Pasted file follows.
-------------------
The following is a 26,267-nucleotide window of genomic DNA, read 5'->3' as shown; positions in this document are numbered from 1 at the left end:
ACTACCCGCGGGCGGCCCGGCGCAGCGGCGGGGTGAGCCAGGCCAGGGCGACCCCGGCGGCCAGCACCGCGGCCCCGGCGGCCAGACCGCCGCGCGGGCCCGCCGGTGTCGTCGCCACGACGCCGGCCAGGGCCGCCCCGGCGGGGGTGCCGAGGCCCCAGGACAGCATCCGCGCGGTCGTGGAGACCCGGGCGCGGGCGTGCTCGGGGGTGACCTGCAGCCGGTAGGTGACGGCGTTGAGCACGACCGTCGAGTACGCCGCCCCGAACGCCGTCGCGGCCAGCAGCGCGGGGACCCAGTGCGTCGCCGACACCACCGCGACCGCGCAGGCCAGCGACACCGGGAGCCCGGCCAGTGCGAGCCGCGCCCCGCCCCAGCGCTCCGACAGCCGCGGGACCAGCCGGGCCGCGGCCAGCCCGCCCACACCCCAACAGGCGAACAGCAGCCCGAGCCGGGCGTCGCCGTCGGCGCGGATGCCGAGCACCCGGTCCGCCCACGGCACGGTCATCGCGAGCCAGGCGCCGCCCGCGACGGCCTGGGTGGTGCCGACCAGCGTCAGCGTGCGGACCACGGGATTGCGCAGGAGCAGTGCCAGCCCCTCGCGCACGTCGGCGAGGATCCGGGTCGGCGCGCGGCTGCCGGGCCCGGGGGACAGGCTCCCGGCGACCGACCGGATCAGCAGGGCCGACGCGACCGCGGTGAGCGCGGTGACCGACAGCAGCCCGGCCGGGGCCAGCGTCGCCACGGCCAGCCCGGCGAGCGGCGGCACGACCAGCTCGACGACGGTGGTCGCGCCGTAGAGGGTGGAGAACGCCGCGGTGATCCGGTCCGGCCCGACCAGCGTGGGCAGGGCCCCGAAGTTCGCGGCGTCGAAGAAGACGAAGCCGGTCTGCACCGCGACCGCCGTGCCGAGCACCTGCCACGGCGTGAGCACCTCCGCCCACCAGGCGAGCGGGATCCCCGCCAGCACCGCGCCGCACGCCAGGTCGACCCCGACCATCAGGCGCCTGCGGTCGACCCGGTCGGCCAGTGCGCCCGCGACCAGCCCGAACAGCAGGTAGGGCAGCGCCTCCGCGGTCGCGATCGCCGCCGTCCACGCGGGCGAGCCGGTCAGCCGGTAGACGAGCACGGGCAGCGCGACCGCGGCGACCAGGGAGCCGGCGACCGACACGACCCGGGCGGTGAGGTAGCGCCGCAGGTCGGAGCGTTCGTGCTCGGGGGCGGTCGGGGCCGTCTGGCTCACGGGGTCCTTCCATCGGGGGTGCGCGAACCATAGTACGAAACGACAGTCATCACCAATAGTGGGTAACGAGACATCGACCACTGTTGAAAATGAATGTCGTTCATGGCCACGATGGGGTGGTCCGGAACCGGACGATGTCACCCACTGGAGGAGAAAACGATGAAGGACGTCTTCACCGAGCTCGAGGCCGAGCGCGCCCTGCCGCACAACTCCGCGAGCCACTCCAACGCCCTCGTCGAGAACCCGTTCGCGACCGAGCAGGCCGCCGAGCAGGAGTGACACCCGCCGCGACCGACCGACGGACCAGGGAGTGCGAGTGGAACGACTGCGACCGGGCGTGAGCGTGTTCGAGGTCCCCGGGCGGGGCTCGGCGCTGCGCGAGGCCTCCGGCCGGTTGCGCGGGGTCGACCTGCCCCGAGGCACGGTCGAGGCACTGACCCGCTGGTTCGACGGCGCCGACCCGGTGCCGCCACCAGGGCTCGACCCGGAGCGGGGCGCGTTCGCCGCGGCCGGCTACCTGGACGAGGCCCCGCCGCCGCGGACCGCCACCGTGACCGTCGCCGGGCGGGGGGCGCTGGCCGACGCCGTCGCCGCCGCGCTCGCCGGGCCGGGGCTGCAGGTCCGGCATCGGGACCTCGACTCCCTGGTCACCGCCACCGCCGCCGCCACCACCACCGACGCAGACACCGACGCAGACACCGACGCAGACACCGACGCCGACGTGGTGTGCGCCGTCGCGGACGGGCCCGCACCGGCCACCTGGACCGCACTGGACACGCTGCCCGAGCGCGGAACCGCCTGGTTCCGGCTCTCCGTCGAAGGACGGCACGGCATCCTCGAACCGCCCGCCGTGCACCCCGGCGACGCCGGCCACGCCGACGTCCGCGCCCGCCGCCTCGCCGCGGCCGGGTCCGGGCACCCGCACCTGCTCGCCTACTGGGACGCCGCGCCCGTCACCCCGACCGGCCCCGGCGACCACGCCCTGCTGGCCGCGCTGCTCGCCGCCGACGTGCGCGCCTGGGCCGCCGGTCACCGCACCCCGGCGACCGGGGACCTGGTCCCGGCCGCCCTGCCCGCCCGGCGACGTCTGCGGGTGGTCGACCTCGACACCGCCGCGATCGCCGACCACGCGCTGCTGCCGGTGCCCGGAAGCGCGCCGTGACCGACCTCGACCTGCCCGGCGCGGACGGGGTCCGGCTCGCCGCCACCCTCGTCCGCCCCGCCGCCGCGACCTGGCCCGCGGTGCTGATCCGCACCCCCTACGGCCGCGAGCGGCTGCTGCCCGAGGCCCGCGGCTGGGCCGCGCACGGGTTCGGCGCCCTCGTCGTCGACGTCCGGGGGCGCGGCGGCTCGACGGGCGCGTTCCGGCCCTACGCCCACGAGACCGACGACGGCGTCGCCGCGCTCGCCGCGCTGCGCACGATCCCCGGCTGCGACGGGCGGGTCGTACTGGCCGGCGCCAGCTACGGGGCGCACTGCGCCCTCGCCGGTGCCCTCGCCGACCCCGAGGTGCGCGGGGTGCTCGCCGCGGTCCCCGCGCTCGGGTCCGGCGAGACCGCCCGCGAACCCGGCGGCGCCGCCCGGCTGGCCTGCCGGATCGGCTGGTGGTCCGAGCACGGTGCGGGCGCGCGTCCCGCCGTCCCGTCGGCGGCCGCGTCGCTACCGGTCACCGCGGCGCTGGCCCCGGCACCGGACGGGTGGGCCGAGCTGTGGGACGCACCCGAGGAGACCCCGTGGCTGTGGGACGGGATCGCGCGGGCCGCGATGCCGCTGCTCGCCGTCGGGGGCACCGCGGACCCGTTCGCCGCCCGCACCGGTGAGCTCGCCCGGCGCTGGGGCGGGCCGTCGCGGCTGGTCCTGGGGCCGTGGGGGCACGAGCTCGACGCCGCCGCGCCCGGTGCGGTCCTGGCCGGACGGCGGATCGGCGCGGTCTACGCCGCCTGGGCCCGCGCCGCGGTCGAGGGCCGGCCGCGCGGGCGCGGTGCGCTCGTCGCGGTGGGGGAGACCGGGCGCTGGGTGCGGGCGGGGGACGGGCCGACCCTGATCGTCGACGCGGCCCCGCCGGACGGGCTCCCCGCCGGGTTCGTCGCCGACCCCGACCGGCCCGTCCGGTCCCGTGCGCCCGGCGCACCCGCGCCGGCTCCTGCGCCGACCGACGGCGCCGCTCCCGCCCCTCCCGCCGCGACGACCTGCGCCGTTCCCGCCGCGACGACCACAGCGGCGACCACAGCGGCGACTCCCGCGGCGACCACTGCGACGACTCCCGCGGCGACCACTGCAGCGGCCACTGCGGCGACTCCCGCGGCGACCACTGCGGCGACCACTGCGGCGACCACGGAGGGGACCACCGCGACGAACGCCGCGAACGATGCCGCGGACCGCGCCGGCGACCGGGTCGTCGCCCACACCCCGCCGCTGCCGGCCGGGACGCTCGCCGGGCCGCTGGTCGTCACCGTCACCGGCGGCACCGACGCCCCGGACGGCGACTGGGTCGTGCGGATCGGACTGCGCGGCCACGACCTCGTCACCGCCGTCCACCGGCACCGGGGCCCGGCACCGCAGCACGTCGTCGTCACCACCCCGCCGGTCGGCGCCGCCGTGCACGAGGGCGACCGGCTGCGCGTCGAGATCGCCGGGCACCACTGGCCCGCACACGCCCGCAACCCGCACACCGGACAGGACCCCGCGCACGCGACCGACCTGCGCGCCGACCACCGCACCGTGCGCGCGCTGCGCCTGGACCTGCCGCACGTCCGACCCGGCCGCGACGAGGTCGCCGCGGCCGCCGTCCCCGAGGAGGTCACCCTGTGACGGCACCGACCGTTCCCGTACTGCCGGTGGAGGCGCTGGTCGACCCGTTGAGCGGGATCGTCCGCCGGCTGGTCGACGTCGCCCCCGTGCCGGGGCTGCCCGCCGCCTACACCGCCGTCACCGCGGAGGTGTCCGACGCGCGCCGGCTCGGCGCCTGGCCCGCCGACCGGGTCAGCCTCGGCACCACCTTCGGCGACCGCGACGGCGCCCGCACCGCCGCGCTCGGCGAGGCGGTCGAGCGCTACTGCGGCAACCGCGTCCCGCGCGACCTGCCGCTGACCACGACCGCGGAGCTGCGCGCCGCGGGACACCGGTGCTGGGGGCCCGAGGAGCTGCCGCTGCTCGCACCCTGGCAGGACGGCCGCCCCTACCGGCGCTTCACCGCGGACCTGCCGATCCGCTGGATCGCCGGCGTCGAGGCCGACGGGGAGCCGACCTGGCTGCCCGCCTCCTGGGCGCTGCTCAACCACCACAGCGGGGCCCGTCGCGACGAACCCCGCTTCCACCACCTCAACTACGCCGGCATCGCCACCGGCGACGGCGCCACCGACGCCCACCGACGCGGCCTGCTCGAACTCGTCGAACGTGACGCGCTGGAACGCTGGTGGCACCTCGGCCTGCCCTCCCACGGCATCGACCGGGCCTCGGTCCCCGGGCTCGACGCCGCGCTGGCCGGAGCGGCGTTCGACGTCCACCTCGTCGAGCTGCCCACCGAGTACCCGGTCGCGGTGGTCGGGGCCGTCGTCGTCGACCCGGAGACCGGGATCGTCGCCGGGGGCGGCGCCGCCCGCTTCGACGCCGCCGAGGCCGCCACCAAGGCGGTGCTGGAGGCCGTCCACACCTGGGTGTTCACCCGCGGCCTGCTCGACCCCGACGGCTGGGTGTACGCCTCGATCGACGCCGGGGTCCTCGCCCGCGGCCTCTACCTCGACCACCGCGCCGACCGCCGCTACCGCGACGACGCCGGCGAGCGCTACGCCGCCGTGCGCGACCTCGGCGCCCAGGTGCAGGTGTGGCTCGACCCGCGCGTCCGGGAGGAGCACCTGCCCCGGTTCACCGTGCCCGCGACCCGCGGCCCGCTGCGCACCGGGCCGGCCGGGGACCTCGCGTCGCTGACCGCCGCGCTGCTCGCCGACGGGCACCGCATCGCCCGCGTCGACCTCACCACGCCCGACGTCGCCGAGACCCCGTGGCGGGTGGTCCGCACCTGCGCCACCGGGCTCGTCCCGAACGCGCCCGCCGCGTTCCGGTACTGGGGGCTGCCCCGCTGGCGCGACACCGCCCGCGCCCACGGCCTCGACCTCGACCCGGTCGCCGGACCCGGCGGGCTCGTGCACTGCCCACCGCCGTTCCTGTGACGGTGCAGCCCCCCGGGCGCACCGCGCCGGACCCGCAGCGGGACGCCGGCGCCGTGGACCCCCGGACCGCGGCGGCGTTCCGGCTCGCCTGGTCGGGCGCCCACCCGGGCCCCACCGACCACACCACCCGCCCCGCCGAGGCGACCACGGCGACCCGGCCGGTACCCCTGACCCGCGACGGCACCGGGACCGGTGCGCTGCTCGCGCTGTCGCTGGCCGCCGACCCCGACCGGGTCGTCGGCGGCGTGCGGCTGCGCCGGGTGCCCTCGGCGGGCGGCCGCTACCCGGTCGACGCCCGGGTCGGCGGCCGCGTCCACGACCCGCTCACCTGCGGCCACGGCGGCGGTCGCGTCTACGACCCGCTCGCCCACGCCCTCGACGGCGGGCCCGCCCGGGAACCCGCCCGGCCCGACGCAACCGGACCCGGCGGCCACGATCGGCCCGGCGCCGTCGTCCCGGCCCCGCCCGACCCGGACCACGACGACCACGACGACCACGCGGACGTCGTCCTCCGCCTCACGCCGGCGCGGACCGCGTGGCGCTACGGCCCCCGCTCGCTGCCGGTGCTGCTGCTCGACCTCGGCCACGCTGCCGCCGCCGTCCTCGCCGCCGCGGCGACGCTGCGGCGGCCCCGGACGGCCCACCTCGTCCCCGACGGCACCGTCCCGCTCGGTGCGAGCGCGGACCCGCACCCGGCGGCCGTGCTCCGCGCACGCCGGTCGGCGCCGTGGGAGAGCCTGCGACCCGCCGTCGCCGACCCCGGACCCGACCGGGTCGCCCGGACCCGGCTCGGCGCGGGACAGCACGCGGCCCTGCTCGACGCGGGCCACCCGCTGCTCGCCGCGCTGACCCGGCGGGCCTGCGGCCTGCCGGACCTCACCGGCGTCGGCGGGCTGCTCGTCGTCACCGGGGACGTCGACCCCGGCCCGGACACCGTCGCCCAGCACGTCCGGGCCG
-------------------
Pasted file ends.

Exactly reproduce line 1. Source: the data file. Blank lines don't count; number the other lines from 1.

The following is a 26,267-nucleotide window of genomic DNA, read 5'->3' as shown; positions in this document are numbered from 1 at the left end: